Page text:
At the same time, the long US-India negotiation on the civil-nuclear deal concentrated Washington minds on the bilateral relation and created over time strong relationships between the principal policy makers on the two sides. More important, it led to the de-hyphenization of US-India relations, separating India as a rising great power from India-Pakistan history and singularity, especially during George W. Bush's second term.
Although it is certainly early days, there are preliminary indications that the Obama Administration has a different policy orientation towards India. First, it is not clear that the Obama Administration has the same preoccupation with the rise of Chinese power and India's balancing role in it. Rather, Washington is now naturally focused on US-China economic relations, the G-2 as some analysts have named it, not least because of PRC holdings of US Treasury bonds and its major place in the world economy. So China today appears, at least to me, to be on a substantially higher plane in US diplomacy than India which seems to have been downgraded in Administration strategic calculations. Thank goodness the US-India 123 Agreement was completed because I am skeptical that it would have been successfully concluded under current conditions by this American Administration and Congress. In any case, there is no positive issue that I can see on the horizon that would have the same positive function and effects on US-India relations in the next several years as did the Civil Nuclear Agreement.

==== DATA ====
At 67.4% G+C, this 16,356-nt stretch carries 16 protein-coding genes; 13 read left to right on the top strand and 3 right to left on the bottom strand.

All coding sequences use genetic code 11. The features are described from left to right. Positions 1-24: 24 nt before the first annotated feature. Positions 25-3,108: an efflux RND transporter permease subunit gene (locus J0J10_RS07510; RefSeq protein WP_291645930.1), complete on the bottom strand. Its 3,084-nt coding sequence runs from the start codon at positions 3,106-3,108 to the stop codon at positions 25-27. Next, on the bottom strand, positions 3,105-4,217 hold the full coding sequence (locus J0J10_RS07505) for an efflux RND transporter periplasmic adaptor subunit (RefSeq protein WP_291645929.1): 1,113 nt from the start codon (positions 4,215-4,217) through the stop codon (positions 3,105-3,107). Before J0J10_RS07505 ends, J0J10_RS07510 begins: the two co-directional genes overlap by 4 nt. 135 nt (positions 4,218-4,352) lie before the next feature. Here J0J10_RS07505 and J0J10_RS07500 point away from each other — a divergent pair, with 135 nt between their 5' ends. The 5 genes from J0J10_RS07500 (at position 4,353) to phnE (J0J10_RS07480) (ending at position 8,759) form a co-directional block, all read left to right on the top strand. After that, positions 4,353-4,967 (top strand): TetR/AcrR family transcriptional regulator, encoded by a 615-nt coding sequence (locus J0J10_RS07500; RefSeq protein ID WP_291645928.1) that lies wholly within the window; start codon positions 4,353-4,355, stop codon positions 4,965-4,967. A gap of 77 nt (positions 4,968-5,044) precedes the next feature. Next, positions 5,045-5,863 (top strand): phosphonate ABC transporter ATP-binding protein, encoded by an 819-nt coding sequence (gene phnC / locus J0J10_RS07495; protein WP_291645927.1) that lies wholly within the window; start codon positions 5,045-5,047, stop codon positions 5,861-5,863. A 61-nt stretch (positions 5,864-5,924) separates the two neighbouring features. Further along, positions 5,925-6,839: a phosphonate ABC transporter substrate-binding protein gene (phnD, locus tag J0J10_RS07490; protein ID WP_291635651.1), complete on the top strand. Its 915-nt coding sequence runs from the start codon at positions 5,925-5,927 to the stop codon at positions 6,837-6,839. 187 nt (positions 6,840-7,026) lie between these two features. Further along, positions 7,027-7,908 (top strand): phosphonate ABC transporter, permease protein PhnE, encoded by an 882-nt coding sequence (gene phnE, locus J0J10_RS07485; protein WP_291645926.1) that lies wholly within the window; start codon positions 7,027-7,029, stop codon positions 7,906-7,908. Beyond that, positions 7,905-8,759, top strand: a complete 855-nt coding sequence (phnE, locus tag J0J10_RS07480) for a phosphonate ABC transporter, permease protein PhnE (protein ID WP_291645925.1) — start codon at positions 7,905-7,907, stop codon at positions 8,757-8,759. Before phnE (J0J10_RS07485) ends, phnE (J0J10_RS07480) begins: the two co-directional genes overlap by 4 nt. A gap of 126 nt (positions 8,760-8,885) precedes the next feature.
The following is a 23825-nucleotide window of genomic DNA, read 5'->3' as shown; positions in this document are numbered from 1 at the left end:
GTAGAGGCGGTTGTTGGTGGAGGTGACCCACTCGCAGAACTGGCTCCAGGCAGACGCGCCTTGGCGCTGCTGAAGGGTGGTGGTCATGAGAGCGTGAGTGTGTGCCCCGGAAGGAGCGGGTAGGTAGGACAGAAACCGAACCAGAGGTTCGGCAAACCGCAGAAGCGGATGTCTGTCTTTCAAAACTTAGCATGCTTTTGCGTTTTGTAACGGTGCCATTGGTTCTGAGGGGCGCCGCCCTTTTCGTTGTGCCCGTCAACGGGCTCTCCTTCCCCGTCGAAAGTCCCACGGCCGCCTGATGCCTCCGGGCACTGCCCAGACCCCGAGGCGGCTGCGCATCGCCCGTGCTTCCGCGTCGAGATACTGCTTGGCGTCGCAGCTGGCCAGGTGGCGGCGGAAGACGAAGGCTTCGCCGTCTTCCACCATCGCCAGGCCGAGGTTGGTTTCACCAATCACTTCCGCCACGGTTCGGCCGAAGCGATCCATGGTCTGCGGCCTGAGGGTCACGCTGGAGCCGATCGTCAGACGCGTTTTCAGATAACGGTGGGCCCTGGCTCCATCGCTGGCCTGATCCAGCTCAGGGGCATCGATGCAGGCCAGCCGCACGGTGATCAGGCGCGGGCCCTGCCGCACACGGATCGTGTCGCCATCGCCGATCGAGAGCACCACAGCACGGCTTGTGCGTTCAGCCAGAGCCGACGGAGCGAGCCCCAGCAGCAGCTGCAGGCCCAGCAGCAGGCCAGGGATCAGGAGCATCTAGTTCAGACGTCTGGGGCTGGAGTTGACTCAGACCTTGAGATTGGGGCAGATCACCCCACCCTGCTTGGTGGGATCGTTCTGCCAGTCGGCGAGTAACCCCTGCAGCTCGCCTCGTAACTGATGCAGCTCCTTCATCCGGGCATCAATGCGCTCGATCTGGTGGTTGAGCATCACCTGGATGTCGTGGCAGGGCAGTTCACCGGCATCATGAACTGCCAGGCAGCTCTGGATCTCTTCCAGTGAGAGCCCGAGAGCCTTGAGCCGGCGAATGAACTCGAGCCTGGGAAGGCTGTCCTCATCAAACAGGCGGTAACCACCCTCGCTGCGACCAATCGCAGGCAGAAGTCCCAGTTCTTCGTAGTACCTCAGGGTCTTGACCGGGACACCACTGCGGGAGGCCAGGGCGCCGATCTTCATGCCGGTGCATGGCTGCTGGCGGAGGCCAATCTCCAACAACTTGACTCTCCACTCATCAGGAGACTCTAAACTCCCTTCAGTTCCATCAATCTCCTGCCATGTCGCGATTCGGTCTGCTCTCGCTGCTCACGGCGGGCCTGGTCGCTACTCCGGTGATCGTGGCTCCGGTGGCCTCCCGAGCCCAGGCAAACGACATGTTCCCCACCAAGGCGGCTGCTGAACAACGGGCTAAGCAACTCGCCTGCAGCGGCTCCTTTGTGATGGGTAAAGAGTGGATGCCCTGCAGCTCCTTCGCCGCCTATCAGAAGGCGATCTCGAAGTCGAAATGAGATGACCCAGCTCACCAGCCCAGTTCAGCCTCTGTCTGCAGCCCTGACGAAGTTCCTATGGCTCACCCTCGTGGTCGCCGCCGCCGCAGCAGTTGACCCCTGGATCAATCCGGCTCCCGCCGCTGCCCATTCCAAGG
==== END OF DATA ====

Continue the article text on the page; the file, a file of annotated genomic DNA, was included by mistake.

Moreover, I believe that it is fair to say that there is no one at the top of the Obama Administration who knows much about India. Let me stress this was also true in 2001 when the Bush team took office but they learned about India over the years for the reasons that I have suggested. By the same token, unsurprisingly there are now no close relationships between the policy makers in Washington and in New Delhi. This is nobody's fault but just the way it is and as we know in life, unfamiliarity often breeds suspicion. Unfortunately, I do not see the evolution of events that would produce such policy intimacy between the two nations. At the same time, there are numerous issues that could cause a variety of problems in the US-India relationship in the next months and years.